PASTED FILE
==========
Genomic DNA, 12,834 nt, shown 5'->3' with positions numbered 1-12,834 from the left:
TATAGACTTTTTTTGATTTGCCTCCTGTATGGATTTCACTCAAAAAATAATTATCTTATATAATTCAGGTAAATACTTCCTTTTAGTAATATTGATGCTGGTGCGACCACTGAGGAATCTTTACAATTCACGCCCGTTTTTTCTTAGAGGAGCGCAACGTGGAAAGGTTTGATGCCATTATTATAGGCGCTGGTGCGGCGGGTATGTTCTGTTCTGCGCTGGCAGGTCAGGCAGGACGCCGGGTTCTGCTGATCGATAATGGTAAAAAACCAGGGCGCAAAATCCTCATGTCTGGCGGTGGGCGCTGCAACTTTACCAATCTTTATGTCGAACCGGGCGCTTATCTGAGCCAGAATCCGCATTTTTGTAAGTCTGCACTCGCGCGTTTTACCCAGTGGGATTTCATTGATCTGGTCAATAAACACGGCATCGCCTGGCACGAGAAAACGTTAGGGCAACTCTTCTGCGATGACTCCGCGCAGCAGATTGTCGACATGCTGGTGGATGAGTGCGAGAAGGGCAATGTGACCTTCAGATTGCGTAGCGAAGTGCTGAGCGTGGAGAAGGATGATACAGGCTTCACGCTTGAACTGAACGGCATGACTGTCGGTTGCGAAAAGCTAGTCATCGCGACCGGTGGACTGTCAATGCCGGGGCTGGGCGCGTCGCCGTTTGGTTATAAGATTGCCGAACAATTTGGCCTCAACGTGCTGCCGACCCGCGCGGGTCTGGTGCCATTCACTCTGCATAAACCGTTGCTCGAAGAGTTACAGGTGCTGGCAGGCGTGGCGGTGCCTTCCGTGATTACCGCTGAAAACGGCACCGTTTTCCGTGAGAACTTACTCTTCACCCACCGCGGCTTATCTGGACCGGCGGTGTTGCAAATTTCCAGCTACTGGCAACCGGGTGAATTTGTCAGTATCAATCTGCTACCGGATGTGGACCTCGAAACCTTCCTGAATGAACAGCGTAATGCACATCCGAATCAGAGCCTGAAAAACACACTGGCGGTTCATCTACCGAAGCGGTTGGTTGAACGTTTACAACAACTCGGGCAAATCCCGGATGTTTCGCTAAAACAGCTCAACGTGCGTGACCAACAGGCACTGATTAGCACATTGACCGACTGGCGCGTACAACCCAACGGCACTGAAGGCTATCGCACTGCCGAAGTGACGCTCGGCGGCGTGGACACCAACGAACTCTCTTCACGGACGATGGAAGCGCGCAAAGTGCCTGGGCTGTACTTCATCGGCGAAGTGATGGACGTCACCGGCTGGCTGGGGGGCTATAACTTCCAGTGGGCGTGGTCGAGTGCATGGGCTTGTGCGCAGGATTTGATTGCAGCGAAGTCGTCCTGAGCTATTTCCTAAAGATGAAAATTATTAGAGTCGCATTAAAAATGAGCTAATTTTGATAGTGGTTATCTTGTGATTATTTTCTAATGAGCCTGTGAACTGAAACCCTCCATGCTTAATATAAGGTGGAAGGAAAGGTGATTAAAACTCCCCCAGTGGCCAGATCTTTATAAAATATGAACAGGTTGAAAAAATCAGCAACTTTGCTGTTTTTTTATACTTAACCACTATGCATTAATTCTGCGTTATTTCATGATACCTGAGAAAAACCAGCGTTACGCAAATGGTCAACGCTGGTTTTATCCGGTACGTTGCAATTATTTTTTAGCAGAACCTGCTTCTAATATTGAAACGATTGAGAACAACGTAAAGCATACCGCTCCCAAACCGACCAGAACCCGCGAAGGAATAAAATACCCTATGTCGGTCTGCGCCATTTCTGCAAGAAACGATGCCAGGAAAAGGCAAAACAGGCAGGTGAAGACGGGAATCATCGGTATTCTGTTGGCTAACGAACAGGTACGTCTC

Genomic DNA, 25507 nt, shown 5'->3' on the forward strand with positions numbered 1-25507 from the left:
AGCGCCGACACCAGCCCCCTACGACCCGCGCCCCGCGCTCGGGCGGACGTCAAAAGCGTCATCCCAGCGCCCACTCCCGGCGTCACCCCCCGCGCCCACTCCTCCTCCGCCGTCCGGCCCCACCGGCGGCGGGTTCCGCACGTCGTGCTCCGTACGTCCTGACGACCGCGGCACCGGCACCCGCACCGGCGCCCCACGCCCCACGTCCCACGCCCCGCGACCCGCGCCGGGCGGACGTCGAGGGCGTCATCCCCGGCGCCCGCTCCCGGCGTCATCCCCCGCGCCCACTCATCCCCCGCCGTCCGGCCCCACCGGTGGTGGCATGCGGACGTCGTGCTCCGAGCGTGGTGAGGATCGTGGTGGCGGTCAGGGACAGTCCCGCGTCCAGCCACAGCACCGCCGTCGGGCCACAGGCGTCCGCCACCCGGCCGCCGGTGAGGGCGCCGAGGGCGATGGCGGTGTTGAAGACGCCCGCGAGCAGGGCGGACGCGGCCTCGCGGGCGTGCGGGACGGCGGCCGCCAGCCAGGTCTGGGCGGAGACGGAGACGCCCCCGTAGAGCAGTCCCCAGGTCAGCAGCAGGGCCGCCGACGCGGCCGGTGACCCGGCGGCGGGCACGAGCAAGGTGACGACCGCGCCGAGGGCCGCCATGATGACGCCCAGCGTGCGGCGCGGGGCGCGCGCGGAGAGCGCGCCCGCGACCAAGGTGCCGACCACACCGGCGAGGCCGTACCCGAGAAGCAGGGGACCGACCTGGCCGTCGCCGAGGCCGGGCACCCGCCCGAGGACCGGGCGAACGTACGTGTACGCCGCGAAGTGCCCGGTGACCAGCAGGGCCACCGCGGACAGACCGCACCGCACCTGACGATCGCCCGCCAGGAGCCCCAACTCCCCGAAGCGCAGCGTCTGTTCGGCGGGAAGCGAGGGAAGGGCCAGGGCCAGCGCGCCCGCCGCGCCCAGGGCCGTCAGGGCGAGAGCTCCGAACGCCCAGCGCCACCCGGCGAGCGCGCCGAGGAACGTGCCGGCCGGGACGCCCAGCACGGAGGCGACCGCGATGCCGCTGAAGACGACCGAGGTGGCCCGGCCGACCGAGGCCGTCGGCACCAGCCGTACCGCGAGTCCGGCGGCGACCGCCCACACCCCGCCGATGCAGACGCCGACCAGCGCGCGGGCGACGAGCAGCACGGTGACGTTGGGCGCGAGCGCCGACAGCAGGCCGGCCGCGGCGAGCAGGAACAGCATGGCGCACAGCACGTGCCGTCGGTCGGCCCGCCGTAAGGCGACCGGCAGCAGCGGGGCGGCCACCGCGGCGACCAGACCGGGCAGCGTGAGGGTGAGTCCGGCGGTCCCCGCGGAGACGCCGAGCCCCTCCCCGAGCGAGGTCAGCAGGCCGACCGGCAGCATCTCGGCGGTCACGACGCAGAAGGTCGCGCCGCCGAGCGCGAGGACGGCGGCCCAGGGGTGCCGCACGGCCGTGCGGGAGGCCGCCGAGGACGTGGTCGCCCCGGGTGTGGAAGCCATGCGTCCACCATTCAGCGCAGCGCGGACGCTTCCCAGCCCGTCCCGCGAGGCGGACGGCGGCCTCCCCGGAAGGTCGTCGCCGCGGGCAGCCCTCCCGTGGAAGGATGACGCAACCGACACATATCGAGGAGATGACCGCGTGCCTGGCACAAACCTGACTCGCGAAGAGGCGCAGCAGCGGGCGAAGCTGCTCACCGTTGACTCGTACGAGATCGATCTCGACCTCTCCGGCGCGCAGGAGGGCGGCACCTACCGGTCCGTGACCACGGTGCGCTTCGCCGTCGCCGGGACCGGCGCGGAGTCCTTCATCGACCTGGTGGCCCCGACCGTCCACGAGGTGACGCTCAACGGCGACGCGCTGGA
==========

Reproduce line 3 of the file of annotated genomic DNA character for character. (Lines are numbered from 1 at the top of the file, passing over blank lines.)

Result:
Genomic DNA, 25507 nt, shown 5'->3' on the forward strand with positions numbered 1-25507 from the left: